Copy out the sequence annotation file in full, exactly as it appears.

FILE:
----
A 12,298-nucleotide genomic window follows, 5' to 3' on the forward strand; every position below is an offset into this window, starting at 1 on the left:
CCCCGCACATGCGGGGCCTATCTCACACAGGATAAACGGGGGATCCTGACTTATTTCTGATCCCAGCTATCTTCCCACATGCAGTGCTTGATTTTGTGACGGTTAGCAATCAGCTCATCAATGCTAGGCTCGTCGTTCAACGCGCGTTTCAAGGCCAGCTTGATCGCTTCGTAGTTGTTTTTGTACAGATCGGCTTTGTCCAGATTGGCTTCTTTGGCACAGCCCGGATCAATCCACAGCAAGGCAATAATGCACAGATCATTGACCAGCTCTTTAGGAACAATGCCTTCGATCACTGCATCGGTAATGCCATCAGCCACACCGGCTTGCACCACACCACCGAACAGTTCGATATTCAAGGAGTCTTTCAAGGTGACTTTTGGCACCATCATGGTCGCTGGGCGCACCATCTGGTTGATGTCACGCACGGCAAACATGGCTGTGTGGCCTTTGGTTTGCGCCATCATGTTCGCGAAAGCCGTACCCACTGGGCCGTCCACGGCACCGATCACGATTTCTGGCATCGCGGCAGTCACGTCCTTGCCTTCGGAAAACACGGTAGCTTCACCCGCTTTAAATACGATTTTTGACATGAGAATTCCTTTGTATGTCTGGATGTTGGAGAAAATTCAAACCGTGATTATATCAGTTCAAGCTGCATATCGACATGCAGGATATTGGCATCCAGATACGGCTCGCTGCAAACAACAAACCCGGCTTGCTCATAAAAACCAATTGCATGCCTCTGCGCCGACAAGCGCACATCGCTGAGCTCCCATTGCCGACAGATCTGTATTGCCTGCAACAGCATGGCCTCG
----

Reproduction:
A 12,298-nucleotide genomic window follows, 5' to 3' on the forward strand; every position below is an offset into this window, starting at 1 on the left:
CCCCGCACATGCGGGGCCTATCTCACACAGGATAAACGGGGGATCCTGACTTATTTCTGATCCCAGCTATCTTCCCACATGCAGTGCTTGATTTTGTGACGGTTAGCAATCAGCTCATCAATGCTAGGCTCGTCGTTCAACGCGCGTTTCAAGGCCAGCTTGATCGCTTCGTAGTTGTTTTTGTACAGATCGGCTTTGTCCAGATTGGCTTCTTTGGCACAGCCCGGATCAATCCACAGCAAGGCAATAATGCACAGATCATTGACCAGCTCTTTAGGAACAATGCCTTCGATCACTGCATCGGTAATGCCATCAGCCACACCGGCTTGCACCACACCACCGAACAGTTCGATATTCAAGGAGTCTTTCAAGGTGACTTTTGGCACCATCATGGTCGCTGGGCGCACCATCTGGTTGATGTCACGCACGGCAAACATGGCTGTGTGGCCTTTGGTTTGCGCCATCATGTTCGCGAAAGCCGTACCCACTGGGCCGTCCACGGCACCGATCACGATTTCTGGCATCGCGGCAGTCACGTCCTTGCCTTCGGAAAACACGGTAGCTTCACCCGCTTTAAATACGATTTTTGACATGAGAATTCCTTTGTATGTCTGGATGTTGGAGAAAATTCAAACCGTGATTATATCAGTTCAAGCTGCATATCGACATGCAGGATATTGGCATCCAGATACGGCTCGCTGCAAACAACAAACCCGGCTTGCTCATAAAAACCAATTGCATGCCTCTGCGCCGACAAGCGCACATCGCTGAGCTCCCATTGCCGACAGATCTGTATTGCCTGCAACAGCATGGCCTCG